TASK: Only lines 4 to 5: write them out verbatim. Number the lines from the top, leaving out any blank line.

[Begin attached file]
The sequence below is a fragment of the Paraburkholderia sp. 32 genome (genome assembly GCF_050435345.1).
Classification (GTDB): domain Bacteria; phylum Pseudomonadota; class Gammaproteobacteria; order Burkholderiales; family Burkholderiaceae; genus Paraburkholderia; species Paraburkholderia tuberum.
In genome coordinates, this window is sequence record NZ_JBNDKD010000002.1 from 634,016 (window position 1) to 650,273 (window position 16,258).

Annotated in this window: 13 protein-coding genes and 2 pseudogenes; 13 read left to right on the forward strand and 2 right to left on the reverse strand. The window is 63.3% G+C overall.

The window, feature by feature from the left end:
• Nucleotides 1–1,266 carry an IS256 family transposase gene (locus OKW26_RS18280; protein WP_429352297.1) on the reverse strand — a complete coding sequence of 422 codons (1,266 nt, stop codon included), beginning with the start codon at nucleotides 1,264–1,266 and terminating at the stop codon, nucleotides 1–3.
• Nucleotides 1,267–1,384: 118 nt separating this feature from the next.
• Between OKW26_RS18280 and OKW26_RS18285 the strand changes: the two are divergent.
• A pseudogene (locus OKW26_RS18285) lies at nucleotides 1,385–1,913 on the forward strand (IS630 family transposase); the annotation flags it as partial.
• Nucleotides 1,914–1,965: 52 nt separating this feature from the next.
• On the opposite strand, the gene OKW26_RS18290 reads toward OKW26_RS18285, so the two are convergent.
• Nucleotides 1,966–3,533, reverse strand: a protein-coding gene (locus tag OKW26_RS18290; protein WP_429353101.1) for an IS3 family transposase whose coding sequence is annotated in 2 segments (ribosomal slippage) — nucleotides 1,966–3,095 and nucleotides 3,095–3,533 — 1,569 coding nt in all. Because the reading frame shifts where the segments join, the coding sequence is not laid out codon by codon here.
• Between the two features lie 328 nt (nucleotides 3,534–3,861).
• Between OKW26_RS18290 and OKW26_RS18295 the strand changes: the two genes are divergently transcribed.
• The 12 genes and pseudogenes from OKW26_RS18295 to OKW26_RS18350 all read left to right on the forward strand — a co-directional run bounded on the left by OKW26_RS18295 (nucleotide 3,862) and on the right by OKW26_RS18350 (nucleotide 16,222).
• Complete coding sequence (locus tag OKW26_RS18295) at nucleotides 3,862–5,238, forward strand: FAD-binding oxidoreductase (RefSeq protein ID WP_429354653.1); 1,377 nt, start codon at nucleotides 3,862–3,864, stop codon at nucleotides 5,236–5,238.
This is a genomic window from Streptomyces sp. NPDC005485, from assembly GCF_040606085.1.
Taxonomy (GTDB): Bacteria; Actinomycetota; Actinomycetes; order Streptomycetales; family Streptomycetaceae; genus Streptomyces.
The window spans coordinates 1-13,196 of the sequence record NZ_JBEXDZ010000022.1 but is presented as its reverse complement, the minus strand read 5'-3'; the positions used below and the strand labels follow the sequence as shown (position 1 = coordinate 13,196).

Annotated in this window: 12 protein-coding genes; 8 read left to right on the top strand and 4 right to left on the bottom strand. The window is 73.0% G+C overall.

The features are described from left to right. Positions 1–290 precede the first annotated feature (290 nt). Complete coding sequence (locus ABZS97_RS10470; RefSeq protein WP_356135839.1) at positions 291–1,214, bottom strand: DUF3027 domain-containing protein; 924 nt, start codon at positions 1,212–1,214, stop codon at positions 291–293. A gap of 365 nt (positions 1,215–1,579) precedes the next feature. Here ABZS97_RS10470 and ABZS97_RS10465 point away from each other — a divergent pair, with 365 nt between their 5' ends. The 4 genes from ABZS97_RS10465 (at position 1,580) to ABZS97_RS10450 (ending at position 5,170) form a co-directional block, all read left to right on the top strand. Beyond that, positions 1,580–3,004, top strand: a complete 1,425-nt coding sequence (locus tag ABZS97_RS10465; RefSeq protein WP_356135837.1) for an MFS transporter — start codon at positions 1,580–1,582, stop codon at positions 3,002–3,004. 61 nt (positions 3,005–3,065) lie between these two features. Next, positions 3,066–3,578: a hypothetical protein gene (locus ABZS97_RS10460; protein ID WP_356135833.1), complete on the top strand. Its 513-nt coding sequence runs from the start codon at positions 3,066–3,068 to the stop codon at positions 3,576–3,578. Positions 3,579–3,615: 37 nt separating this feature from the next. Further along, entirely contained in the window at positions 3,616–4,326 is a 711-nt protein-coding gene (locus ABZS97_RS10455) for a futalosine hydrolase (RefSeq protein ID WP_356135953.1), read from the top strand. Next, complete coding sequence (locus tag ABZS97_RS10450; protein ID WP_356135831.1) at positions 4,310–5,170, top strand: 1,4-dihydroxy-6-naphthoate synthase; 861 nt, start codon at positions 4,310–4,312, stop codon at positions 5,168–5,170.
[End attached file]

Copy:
Annotated in this window: 13 protein-coding genes and 2 pseudogenes; 13 read left to right on the forward strand and 2 right to left on the reverse strand. The window is 63.3% G+C overall.

The window, feature by feature from the left end: